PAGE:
Manitoba is opening up, good and bad news

Connecting the Dots

Manitoba’s Phase 2 reopening is good news for businesses (if half-capacity helps sufficiently); it makes available much needed, but distanced, interaction at churches, in playgrounds etc. with family and summer camping. In general, it makes us more relaxed. That’s good, but it can be bad because it could cause us to forget the protocol we have learned.

Within Manitoba’s borders there is not a great chance that the people we come into contact with will be carrying the virus. Our number of affected remains the lowest per capita in the country. Also, it’s summer and outdoor activities are probably much safer than indoor contact.

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But, on a cautionary note, it only takes one person to infect an entire group, producing a cluster which can stealthily infect many more.

We feel pretty good here in Manitoba.  To better understand how COVID-19 is spreading in the province, public health officials are conducting surveillance testing of people without symptoms of COVID-19 (asymptomatic people) who work in the trucking industry. This will reassure truckers who are returning home to Manitoba and provide important information about how the virus can spread. (www.manitoba.ca/asset_library/en/coronavirus/restoring-asymptomatic-testing-for-truck-drivers.pdf.)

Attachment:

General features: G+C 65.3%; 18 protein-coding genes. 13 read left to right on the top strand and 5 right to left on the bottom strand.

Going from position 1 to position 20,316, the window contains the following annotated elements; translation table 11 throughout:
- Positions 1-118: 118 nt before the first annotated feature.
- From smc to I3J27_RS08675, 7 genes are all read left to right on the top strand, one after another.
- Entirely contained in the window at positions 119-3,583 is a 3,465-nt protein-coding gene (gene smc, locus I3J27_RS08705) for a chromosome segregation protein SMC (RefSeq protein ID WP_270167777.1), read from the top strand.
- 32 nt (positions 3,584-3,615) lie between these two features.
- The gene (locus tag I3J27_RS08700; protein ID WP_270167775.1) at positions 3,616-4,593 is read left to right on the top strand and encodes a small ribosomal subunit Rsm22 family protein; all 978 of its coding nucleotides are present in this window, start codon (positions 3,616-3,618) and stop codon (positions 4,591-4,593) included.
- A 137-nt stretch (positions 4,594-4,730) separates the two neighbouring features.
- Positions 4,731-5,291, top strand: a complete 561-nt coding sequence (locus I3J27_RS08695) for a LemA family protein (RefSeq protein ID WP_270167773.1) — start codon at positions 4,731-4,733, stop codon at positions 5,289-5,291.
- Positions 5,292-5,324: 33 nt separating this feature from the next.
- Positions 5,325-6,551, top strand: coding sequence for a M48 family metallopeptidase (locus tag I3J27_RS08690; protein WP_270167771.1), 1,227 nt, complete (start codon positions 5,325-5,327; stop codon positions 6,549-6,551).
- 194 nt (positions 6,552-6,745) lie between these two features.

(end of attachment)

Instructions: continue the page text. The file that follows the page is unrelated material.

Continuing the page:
But, next door in Ontario the battle rages.

There is no vaccine yet and for the vulnerable (if that’s not you, it could be your parents, a friend with COPD, diabetes, cancer or other health issues) there’s no clear treatment for severe cases.

The fact is, the coronavirus spreads the same way now as it did when the pandemic was announced. And, historically the second wave of an epidemic hits harder than the first.

An interesting study published by the CBC said that based upon the rate at which the virus spreads, about 62 per cent of the population would need to be immune to provide herd immunity. We are no where near that anywhere in Canada.

Manitoba, as of Tuesday June 2, has tested 45,000 people. That’s about the head count of Brandon. There’s 1.37 million of us in the province, so about 3.3 per cent of Manitobans have been tested. Some 300 cases have been confirmed and most have recovered. Roughly .02 per cent of Manitoba’s population have been exposed to the virus and supposedly now have immunity. That’s a long way from 62 per cent.

An additional two COVID-19 cases popped up on June 2. Where from?

My point - we are now practiced at sanitation and distancing. We know the routine. For the sake of vulnerable people in our families and communities let’s not throw caution to the wind.

© Virden Empire-Advance